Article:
Contrary to employer's contention, the Board correctly applied common law agency principles to the determination of Whitaker's employee/independent contractor status. See ARA, 782 F.2d at 459; Air Transit, Inc. v. NLRB, 679 F.2d 1095 (4th Cir. 1982). The analysis focuses on the "right to control" test. ARA, 782 F.2d at 459. As we stated in ARA, " ' [w]hen the person for whom services are performed retains the right to control the manner and means by which those services are to be accomplished and particularly when that person provides supervision as to the details of the work, the workers are considered employees.' " Id., quoting Air Transit, 679 F.2d at 1098. Moreover, " [I]t is the right to control, rather than the actual exercise of control, that is significant." ARA, 782 F.2d at 460 ( citing NLRB v. Associated Diamond Cabs, Inc., 702 F.2d 912 (11th Cir. 1983)). Further, under this test the relationship is viewed in its entirety, taking into account numerous factors suggesting either employee or independent contractor status, but recognizing that such factors would only rarely all point in the same direction. ARA, 782 F.2d at 460-61.
Examination of the relationship at issue in this case convinces us that the Board rationally found Whitaker to be an employee. Employer operated a coal mine in Gary, West Virginia, which it purchased in 1987 from U.S. Steel, who employed United Mine Workers ("UMW"). At the time of purchase, employer agreed to recognize UMW as the representative of its employees and to staff its facility with a number of employees laid off by U.S. Steel. In December 1987, an arbitrator found that under the collective bargaining agreement, coal could be loaded onto trucks for transportation away from the mine site by independent contractors.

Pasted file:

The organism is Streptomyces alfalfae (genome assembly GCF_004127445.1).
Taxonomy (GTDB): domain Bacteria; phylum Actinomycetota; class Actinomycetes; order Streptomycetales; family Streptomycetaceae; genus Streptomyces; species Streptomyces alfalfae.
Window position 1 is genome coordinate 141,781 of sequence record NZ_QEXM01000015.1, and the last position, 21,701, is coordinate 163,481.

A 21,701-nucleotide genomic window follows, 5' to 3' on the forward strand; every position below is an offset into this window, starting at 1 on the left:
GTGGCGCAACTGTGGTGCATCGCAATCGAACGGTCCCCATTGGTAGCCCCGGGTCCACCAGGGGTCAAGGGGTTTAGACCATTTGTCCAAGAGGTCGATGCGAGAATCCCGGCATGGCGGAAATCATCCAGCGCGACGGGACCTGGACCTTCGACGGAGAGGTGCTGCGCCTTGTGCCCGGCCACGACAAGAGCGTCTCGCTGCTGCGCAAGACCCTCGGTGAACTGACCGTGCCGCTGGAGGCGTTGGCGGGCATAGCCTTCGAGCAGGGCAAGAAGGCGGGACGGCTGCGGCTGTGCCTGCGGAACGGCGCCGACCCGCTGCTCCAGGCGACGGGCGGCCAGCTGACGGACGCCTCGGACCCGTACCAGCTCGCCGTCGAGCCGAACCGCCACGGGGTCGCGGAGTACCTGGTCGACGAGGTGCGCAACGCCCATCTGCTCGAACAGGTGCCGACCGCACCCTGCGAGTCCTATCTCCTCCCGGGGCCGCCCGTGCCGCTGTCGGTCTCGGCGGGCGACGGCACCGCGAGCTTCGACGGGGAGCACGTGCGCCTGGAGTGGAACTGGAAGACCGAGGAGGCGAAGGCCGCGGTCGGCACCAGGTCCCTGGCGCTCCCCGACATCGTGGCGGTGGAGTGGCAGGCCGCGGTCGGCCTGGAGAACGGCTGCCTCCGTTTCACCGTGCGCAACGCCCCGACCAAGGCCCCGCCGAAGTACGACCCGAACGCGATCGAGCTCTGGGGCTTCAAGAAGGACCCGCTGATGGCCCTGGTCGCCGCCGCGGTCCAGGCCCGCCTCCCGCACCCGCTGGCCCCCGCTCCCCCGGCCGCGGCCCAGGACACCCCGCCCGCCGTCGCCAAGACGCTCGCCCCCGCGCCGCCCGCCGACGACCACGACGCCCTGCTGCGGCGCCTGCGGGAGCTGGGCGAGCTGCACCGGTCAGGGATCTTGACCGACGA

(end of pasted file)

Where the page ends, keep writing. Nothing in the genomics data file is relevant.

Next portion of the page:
Two of the principal owners of the Gary mine, Homer Hopkins and William Smith, also owned a company known as Faith Mining which operated a mine located some sixty miles away from the Gary mine. Whitaker operated an endloader at Faith Mining, where he was also a union member, until his layoff in November 1987 when the mine closed. In January 1988, employer developed a need for an endloader, pursuant to which Smith called Whitaker at home on January 31, 1988, and told Whitaker to drive the endloader at the Faith mine to the Gary mine site.
The details of the parties' arrangement were established when Whitaker arrived at Gary. Smith told Whitaker that his job involved moving coal, was temporary, and that he would be paid a flat rate of $100 a day. No deductions were made from his paycheck. He was to come in every weekday morning until told otherwise, and he did so for at least eight hours per day until his discharge in September 1989.